Friday, December 2, 2011
None of the males at our school behaved the way males in great romantic literature and films behaved (like Heathcliffe in that modern version of Wuthering Heights or Noah in The Notebook, for example). And maybe that was a good thing. But in some ways, the fact that chivalry is dead, is bad. I mean, I can open my own door but when I have a heavy bag and props, couldn’t the man of my dreams open it for me? And shouldn’t he want to? Of course, I can buy my own movie ticket but wouldn’t it be nice if my perfect man wanted to buy it for me? Just to prove his devotion? I could return the favour, of course.
Mrs Mouche says to hit them in the hip pocket because money matters more to men than to women. I’m not sure if that is true at our age but it might be the case when you’re older. Mrs Mouche has definitely instilled a good value system in her children. Even though Wednesday (Mouche’s baby sister) can barely talk, she is very good at sharing, and Mouche actually has a social conscience. For example, there was a documentary about world famine on television as we were preparing some dinner.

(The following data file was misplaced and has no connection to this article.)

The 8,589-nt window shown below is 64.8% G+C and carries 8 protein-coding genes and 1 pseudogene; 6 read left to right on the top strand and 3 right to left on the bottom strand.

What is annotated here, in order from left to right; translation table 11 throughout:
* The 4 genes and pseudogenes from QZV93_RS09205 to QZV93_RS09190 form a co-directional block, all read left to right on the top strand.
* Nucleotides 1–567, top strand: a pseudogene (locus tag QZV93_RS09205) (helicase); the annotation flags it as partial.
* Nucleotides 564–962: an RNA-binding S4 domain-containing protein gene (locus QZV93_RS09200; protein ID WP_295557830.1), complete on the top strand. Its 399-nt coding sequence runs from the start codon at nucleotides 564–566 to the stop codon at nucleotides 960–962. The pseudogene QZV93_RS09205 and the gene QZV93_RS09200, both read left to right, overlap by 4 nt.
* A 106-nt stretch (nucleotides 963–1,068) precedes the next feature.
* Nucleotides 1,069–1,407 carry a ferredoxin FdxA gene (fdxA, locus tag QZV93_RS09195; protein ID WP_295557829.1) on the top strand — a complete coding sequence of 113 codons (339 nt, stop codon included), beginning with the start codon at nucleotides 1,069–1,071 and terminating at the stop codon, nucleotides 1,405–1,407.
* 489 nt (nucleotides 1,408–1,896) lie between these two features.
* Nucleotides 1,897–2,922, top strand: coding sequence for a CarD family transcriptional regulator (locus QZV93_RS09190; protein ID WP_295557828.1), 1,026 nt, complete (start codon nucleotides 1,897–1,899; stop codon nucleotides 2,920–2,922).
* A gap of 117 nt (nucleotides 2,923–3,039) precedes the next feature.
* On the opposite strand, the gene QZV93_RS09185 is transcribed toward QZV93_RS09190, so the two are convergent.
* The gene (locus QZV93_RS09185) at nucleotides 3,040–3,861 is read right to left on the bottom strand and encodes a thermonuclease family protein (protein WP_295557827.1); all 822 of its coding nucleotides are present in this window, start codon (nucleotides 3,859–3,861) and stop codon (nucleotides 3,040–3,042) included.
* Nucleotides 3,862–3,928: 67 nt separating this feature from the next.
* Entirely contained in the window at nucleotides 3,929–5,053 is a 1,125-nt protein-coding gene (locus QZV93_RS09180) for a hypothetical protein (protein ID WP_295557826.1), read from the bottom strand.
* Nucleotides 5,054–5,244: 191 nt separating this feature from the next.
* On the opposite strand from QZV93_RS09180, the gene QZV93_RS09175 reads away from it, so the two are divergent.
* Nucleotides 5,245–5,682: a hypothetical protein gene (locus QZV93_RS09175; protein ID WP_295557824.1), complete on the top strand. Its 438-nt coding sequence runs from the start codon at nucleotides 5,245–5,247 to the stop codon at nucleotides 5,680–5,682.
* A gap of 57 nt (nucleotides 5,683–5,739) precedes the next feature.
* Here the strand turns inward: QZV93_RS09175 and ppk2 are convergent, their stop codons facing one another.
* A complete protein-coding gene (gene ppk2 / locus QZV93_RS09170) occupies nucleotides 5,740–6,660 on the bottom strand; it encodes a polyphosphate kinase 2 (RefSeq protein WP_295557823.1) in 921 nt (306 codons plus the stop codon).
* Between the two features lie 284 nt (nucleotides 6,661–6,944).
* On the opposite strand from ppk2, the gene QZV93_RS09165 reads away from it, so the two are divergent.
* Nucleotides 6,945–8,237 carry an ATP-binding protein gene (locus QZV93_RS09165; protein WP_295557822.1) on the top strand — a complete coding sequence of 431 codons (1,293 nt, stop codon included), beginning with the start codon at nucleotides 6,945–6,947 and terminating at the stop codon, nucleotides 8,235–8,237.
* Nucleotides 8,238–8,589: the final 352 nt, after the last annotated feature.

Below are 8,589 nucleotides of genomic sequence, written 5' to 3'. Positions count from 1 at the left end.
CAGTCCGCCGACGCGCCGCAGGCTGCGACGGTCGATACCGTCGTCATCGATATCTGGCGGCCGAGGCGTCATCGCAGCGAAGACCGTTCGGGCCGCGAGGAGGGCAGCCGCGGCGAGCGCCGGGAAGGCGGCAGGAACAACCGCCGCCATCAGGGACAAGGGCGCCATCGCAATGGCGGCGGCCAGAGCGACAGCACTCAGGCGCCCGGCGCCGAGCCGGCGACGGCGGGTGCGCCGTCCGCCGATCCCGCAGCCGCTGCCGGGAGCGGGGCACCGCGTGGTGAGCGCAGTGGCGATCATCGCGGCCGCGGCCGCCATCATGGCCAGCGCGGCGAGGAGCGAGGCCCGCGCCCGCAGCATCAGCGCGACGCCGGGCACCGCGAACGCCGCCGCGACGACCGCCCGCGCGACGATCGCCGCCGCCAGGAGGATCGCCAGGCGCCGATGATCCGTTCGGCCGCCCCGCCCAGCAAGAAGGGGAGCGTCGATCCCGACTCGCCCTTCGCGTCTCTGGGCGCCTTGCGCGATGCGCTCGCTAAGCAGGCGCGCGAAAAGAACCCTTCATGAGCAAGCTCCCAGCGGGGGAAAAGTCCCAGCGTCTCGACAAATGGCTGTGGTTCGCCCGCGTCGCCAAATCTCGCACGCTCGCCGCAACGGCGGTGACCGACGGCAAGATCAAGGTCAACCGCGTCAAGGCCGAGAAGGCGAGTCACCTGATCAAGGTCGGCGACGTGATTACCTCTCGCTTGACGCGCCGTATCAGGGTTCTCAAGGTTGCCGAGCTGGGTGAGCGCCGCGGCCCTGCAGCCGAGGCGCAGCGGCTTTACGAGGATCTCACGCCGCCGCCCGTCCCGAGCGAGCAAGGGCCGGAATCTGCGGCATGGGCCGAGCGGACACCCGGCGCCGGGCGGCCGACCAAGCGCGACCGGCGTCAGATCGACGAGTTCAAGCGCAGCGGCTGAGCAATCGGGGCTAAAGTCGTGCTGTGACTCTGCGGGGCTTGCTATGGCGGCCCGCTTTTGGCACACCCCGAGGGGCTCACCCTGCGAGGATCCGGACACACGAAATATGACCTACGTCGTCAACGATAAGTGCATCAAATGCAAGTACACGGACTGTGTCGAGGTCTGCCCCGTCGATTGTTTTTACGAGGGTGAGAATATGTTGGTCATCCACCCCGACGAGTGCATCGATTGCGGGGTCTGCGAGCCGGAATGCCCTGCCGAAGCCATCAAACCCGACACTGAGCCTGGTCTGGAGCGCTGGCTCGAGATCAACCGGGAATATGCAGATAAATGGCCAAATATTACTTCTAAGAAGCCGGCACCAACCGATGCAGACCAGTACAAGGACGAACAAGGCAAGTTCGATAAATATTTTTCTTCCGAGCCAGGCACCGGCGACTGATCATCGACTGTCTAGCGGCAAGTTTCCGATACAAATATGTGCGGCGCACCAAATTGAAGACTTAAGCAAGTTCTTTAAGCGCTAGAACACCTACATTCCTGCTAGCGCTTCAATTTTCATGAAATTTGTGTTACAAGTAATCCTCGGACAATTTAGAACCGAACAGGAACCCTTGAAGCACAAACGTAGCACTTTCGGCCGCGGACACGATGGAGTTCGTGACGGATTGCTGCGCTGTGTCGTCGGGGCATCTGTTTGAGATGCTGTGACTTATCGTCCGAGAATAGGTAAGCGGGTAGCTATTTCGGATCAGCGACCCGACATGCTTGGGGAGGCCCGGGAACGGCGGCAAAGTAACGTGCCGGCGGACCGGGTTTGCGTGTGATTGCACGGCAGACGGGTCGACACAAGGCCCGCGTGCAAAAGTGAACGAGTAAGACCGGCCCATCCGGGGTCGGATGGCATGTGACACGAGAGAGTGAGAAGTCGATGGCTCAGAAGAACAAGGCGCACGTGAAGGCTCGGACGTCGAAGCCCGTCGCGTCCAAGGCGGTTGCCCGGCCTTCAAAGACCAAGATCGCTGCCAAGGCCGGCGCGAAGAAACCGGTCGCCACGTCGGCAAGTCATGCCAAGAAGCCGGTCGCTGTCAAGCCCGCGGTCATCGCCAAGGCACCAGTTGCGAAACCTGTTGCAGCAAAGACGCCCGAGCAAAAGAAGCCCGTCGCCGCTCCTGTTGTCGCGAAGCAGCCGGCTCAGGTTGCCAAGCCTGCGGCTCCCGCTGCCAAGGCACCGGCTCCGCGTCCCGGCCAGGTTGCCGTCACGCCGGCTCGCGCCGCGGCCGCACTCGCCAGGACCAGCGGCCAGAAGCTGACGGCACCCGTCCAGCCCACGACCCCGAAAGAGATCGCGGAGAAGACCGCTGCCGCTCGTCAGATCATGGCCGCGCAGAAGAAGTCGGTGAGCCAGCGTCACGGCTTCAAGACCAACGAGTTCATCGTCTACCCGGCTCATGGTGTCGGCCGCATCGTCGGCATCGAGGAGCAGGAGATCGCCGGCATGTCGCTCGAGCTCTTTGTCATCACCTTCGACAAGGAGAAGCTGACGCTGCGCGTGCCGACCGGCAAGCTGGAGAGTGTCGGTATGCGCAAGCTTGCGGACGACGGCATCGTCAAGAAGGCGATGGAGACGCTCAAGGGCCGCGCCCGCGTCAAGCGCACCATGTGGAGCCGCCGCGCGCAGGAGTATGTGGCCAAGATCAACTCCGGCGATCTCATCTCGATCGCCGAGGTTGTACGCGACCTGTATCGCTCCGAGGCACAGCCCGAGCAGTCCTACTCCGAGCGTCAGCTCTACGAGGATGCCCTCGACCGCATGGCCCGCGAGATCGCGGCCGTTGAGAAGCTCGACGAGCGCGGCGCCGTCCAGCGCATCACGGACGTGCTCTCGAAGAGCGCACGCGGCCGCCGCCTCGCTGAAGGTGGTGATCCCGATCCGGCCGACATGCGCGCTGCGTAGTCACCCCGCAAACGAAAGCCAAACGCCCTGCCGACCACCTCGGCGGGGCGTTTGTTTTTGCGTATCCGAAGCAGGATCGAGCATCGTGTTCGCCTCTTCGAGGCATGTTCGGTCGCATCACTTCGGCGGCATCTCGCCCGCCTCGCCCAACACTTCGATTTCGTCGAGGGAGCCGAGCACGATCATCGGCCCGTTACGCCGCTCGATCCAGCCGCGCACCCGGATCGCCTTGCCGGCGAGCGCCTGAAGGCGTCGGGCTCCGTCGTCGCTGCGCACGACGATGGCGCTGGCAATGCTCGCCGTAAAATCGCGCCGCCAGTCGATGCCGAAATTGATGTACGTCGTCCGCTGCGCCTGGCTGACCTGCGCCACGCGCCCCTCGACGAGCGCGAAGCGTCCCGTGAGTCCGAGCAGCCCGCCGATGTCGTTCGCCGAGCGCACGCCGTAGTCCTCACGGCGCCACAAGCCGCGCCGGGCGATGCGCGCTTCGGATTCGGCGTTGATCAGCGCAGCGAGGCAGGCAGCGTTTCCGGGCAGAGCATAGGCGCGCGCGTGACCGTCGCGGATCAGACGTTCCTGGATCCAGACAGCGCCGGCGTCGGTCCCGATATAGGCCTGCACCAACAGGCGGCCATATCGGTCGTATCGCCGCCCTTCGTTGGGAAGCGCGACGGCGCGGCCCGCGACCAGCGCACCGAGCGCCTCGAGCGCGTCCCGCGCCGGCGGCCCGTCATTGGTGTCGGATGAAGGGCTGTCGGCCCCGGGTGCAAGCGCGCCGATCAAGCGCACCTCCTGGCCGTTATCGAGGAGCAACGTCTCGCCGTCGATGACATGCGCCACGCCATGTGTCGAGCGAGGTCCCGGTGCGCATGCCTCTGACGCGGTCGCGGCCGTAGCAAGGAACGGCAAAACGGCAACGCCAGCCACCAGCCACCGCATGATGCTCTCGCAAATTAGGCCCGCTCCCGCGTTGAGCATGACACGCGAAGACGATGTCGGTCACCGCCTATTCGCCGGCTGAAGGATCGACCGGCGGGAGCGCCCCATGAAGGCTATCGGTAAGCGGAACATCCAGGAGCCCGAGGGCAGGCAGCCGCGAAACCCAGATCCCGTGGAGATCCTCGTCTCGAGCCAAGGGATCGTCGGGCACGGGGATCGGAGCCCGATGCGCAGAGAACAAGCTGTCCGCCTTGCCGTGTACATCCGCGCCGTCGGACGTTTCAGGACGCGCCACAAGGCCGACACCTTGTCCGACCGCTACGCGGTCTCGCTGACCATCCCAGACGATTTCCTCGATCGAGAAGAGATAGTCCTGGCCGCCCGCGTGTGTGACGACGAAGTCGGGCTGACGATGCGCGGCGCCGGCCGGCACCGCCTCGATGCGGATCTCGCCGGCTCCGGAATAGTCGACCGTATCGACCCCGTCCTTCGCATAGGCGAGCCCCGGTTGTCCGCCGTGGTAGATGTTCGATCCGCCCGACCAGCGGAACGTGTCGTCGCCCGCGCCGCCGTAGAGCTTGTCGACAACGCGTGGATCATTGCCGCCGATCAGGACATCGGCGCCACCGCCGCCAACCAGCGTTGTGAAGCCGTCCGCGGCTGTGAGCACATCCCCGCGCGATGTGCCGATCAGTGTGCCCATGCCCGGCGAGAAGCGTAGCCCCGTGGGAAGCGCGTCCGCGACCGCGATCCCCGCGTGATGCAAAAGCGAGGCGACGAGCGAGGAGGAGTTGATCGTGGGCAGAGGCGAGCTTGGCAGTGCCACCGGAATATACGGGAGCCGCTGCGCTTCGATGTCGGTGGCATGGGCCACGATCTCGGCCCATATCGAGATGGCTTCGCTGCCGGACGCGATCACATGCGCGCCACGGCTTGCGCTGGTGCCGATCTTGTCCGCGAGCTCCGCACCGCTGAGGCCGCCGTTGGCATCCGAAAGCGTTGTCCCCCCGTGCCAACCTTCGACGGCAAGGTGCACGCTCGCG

‘Why are most of the world’s poverty stricken women and children?’ Mouche asked.
‘Because the men at the top are greedy and take everything,’ Mrs Mouche replied as she left the house with her carry-on trolly bag, giving Wednesday and Mouche a kiss and making us promise to go to Trish’s ‘unless Trey is here.’
‘See you later girls,’ she said with a twinkle in her eye.
‘Love you Trey,’ Mrs Mouche yelled. She was all dressed up in a fancy suit and looked very glamorous. Trey came to the top of the stairs as Mrs Mouche deposited Wednesday in his arms. Mrs Mouche is a flight attendant, if you hadn’t already guessed.
‘Now be good for Trey,’ Mrs Mooche said. Mrs Mouche was flying all the way to New York and back. It would be the longest time she had ever spent away. Normally she just flew to the next state.